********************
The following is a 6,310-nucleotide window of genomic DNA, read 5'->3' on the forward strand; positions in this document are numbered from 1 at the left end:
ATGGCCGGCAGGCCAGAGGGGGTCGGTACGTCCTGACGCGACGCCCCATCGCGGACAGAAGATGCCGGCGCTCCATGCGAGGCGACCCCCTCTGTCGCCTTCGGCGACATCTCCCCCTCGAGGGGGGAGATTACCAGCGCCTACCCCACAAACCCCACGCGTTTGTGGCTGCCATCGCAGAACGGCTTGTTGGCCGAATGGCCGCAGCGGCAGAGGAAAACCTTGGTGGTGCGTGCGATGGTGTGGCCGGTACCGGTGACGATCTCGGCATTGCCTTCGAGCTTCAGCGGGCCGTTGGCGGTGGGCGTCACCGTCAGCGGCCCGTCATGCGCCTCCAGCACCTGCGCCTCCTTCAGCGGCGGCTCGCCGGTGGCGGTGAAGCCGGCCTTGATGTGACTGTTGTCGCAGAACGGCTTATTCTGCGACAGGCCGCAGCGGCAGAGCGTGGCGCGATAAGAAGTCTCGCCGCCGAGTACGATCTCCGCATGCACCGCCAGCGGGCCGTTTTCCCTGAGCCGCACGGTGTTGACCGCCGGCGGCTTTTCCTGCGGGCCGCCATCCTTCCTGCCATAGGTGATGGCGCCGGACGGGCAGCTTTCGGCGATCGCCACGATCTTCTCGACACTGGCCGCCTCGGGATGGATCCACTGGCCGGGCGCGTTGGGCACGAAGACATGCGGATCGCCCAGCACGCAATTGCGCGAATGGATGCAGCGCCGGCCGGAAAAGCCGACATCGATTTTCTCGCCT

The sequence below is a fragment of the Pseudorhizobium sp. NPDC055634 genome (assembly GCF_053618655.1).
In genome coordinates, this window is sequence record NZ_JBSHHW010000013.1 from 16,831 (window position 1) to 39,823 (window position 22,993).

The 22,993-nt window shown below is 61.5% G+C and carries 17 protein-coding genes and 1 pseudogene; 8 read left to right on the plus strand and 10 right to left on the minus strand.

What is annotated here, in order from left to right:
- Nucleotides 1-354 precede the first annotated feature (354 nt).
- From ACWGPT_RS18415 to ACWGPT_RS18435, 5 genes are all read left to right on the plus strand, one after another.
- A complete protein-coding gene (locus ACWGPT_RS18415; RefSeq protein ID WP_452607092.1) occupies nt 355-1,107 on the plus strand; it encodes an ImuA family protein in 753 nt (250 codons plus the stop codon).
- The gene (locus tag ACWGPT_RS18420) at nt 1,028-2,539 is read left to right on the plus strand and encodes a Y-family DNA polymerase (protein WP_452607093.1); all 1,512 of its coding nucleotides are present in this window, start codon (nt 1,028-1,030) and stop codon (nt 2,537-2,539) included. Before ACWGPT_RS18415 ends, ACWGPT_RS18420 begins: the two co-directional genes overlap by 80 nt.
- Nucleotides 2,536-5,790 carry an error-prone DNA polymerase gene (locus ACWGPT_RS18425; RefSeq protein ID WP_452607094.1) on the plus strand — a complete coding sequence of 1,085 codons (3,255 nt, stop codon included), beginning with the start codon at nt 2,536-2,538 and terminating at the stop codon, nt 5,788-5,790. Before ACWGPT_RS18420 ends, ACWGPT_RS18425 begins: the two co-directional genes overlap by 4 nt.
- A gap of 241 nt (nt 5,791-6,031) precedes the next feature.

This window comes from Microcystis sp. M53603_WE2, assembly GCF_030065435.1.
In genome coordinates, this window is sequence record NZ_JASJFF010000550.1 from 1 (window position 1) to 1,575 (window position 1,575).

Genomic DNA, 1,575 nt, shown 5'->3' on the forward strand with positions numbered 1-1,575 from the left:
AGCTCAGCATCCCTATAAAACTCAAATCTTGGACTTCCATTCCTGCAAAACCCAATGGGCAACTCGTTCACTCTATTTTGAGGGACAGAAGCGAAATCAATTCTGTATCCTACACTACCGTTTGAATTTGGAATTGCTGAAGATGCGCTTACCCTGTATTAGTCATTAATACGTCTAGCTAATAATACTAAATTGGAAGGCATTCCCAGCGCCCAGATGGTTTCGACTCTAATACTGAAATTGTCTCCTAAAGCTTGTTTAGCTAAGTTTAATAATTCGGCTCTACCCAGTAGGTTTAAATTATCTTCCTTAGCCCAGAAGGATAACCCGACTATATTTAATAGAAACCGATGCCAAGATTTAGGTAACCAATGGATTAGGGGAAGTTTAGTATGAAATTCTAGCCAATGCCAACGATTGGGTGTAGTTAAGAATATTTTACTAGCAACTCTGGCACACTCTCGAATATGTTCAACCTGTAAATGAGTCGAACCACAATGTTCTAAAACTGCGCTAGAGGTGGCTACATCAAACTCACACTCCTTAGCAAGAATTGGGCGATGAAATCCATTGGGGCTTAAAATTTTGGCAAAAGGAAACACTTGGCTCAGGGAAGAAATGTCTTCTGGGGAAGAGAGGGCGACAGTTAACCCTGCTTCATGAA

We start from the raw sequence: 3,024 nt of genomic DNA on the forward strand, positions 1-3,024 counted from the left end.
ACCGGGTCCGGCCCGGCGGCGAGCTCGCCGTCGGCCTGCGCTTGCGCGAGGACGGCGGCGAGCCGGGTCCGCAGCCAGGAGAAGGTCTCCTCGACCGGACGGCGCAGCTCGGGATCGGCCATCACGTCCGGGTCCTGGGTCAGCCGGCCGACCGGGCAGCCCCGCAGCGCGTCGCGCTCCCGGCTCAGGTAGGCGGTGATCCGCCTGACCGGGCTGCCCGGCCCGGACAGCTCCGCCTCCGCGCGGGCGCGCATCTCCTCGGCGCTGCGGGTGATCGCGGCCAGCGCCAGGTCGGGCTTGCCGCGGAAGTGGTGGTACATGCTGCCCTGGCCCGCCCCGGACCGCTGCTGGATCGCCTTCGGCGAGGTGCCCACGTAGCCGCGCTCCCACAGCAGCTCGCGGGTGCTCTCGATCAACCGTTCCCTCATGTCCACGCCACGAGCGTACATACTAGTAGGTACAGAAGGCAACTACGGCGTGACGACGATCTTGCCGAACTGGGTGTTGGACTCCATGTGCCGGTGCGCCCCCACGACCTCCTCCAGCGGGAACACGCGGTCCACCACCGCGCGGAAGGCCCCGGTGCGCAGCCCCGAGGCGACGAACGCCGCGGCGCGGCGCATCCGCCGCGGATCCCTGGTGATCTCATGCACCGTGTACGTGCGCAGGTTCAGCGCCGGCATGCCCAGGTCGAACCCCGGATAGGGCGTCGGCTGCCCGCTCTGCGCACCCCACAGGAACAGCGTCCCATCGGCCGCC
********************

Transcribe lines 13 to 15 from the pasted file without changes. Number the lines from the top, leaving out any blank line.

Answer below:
This window comes from Microcystis sp. M53603_WE2, assembly GCF_030065435.1.
In genome coordinates, this window is sequence record NZ_JASJFF010000550.1 from 1 (window position 1) to 1,575 (window position 1,575).

Genomic DNA, 1,575 nt, shown 5'->3' on the forward strand with positions numbered 1-1,575 from the left: